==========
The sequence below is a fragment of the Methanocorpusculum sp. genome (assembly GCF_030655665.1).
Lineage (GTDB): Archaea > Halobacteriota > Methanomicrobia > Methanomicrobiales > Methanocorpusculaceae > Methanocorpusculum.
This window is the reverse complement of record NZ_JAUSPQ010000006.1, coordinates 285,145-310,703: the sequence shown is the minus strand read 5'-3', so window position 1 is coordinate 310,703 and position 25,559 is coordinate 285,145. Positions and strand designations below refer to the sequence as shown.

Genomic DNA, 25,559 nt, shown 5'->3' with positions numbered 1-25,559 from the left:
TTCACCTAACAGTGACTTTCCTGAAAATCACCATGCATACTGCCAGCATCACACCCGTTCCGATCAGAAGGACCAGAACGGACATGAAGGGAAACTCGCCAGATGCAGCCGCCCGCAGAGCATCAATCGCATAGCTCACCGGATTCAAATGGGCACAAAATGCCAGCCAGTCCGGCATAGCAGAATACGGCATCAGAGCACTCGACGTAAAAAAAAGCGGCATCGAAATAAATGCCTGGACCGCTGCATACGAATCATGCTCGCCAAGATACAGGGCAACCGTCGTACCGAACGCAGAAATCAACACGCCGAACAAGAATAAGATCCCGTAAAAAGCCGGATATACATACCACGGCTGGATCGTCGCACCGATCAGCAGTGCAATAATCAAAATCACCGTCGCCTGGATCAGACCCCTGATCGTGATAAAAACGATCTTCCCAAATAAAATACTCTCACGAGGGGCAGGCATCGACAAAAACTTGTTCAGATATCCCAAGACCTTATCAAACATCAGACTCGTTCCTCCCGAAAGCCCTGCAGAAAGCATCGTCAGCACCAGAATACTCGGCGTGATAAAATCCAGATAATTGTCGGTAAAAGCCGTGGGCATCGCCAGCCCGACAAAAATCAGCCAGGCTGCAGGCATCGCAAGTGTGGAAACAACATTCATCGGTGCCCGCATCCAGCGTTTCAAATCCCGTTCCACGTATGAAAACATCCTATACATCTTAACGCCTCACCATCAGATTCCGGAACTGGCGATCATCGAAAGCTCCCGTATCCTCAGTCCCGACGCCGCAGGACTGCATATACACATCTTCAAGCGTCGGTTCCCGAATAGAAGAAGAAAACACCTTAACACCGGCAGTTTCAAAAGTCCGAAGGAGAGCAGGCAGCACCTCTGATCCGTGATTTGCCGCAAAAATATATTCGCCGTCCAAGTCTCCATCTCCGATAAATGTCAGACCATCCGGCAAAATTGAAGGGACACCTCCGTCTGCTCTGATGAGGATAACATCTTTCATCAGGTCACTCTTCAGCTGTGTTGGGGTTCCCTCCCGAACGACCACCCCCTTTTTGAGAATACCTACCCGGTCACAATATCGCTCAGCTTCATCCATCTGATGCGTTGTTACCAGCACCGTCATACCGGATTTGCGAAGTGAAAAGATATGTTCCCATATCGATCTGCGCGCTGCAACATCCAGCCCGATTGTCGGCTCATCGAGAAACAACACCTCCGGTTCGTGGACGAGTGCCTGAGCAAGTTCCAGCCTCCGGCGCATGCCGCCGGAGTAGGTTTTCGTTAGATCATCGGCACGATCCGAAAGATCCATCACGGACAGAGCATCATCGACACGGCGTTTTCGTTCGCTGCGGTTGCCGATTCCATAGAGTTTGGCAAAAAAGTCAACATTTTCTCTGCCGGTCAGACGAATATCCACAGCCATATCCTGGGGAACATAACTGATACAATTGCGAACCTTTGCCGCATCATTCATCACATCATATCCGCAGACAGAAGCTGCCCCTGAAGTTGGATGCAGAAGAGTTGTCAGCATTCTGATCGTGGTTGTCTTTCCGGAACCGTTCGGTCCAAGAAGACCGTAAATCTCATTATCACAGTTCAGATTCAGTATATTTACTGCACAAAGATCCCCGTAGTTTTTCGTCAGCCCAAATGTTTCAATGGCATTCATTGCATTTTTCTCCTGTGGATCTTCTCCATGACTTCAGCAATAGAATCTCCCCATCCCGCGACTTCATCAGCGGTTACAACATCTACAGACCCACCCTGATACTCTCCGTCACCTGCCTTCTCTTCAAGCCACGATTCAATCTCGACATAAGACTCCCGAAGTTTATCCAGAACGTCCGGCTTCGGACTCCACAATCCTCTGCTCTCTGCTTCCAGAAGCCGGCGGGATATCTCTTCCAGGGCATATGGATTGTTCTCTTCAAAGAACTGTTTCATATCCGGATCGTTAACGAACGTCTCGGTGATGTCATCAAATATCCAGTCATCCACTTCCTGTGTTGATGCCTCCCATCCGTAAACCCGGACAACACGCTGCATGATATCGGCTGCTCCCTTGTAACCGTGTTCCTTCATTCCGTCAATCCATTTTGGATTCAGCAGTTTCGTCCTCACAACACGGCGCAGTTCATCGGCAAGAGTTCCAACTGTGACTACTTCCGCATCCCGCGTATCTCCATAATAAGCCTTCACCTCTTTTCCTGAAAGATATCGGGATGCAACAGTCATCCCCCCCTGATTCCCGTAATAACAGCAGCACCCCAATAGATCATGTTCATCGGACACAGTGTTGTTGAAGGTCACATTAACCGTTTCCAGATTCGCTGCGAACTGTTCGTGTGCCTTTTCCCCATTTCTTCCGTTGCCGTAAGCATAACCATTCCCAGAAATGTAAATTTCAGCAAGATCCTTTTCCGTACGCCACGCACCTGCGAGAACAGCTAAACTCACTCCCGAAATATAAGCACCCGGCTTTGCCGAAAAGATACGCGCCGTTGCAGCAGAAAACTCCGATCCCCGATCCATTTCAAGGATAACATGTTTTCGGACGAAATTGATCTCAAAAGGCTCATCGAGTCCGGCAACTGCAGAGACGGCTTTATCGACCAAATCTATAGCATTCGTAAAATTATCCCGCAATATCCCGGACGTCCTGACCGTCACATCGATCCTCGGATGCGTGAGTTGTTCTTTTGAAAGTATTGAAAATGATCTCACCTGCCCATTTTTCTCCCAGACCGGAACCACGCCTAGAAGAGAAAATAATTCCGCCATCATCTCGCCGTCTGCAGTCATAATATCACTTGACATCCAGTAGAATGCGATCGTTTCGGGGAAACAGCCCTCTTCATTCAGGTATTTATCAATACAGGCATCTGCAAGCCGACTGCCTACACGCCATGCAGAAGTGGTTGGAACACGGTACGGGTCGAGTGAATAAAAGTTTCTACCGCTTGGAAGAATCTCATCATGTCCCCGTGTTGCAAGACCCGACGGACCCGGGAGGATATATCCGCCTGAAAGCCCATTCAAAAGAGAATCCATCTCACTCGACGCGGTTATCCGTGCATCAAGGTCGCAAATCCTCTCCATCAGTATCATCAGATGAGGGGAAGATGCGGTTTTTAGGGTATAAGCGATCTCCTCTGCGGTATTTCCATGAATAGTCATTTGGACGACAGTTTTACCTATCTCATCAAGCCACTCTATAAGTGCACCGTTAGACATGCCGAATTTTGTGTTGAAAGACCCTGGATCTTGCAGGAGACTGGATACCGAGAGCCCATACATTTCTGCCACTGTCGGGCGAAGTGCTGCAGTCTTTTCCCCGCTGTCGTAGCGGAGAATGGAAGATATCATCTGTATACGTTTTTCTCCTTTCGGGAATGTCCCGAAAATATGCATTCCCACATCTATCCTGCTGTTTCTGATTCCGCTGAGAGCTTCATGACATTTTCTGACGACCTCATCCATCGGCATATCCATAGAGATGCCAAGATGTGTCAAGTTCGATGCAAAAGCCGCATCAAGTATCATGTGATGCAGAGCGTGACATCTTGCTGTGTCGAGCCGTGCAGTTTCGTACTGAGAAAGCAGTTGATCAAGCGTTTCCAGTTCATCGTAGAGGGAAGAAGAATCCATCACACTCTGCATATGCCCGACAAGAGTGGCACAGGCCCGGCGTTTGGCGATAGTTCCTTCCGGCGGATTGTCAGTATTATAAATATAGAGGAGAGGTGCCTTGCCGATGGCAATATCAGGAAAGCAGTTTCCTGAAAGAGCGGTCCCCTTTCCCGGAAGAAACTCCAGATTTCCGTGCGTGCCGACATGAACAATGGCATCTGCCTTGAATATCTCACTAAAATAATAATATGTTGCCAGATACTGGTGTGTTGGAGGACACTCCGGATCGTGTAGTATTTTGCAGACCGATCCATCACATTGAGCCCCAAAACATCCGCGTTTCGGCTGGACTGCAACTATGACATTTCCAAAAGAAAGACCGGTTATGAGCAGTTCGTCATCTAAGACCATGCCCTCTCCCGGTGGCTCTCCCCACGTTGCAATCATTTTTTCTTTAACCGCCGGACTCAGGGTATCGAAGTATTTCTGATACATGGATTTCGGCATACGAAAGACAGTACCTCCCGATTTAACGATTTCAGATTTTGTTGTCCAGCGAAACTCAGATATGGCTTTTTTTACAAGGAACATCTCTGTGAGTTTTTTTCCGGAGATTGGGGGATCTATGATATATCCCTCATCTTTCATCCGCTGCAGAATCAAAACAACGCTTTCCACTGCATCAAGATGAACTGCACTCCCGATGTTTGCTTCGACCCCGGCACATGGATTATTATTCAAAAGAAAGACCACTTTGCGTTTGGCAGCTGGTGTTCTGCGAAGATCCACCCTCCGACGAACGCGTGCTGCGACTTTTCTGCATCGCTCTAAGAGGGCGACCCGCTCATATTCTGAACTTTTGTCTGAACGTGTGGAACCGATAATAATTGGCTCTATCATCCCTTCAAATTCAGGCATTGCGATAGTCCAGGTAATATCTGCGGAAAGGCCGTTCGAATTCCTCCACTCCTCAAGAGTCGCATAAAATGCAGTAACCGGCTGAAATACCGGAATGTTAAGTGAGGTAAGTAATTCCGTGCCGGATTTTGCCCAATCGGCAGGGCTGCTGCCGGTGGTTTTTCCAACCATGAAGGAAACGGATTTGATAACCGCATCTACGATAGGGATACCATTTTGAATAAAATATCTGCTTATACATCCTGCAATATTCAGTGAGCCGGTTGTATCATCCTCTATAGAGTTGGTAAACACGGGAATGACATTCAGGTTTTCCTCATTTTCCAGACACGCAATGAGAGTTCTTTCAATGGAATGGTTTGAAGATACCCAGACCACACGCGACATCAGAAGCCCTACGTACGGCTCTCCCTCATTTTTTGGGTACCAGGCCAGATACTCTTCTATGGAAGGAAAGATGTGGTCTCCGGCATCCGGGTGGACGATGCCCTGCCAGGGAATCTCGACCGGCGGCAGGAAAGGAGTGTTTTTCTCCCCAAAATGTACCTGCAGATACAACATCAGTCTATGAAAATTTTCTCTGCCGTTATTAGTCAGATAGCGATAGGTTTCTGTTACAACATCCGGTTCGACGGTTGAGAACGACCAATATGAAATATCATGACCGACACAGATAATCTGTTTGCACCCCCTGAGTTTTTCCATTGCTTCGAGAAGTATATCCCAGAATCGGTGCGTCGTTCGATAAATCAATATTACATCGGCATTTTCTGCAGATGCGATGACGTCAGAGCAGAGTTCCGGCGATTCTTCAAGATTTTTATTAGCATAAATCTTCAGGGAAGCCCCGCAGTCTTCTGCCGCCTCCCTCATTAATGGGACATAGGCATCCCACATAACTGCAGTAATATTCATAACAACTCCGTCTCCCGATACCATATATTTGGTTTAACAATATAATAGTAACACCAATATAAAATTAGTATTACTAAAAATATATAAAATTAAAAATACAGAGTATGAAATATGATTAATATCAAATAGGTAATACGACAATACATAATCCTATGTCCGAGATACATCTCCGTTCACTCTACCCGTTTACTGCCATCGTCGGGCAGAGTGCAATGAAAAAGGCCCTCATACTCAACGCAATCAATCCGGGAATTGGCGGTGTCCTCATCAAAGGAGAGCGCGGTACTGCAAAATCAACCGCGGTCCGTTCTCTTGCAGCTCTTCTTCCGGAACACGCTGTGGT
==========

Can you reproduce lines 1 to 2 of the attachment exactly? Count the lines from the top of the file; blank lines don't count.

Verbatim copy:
The sequence below is a fragment of the Methanocorpusculum sp. genome (assembly GCF_030655665.1).
Lineage (GTDB): Archaea > Halobacteriota > Methanomicrobia > Methanomicrobiales > Methanocorpusculaceae > Methanocorpusculum.